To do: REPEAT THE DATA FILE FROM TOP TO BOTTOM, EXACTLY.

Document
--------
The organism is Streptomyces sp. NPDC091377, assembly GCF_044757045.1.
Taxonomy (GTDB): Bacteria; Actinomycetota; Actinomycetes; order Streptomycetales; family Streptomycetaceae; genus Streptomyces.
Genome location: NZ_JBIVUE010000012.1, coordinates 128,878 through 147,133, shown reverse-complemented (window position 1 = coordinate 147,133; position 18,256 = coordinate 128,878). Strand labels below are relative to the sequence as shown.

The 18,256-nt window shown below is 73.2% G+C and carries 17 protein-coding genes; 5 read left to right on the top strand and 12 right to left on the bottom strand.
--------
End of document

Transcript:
The organism is Streptomyces sp. NPDC091377, assembly GCF_044757045.1.
Taxonomy (GTDB): Bacteria; Actinomycetota; Actinomycetes; order Streptomycetales; family Streptomycetaceae; genus Streptomyces.
Genome location: NZ_JBIVUE010000012.1, coordinates 128,878 through 147,133, shown reverse-complemented (window position 1 = coordinate 147,133; position 18,256 = coordinate 128,878). Strand labels below are relative to the sequence as shown.

The 18,256-nt window shown below is 73.2% G+C and carries 17 protein-coding genes; 5 read left to right on the top strand and 12 right to left on the bottom strand.